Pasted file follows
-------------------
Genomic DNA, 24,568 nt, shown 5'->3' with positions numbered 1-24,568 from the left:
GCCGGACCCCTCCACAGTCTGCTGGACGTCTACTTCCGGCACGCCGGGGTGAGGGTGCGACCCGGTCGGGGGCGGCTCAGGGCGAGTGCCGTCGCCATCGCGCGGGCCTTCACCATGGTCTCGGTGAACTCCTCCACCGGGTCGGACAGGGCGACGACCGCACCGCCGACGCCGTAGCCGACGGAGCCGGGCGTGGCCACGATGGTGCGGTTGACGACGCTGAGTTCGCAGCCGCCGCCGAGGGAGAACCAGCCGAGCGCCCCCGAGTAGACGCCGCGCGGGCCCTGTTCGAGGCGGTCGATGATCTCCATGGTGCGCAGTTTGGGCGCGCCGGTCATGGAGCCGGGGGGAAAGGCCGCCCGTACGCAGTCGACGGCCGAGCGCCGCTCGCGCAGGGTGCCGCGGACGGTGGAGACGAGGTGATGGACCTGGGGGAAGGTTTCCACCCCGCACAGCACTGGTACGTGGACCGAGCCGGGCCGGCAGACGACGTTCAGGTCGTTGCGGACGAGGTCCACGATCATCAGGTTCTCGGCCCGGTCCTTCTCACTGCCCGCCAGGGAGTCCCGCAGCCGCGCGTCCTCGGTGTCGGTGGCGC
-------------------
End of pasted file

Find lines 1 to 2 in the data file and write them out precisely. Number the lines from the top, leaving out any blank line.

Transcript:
Genomic DNA, 24,568 nt, shown 5'->3' with positions numbered 1-24,568 from the left:
GCCGGACCCCTCCACAGTCTGCTGGACGTCTACTTCCGGCACGCCGGGGTGAGGGTGCGACCCGGTCGGGGGCGGCTCAGGGCGAGTGCCGTCGCCATCGCGCGGGCCTTCACCATGGTCTCGGTGAACTCCTCCACCGGGTCGGACAGGGCGACGACCGCACCGCCGACGCCGTAGCCGACGGAGCCGGGCGTGGCCACGATGGTGCGGTTGACGACGCTGAGTTCGCAGCCGCCGCCGAGGGAGAACCAGCCGAGCGCCCCCGAGTAGACGCCGCGCGGGCCCTGTTCGAGGCGGTCGATGATCTCCATGGTGCGCAGTTTGGGCGCGCCGGTCATGGAGCCGGGGGGAAAGGCCGCCCGTACGCAGTCGACGGCCGAGCGCCGCTCGCGCAGGGTGCCGCGGACGGTGGAGACGAGGTGATGGACCTGGGGGAAGGTTTCCACCCCGCACAGCACTGGTACGTGGACCGAGCCGGGCCGGCAGACGACGTTCAGGTCGTTGCGGACGAGGTCCACGATCATCAGGTTCTCGGCCCGGTCCTTCTCACTGCCCGCCAGGGAGTCCCGCAGCCGCGCGTCCTCGGTGTCGGTGGCGC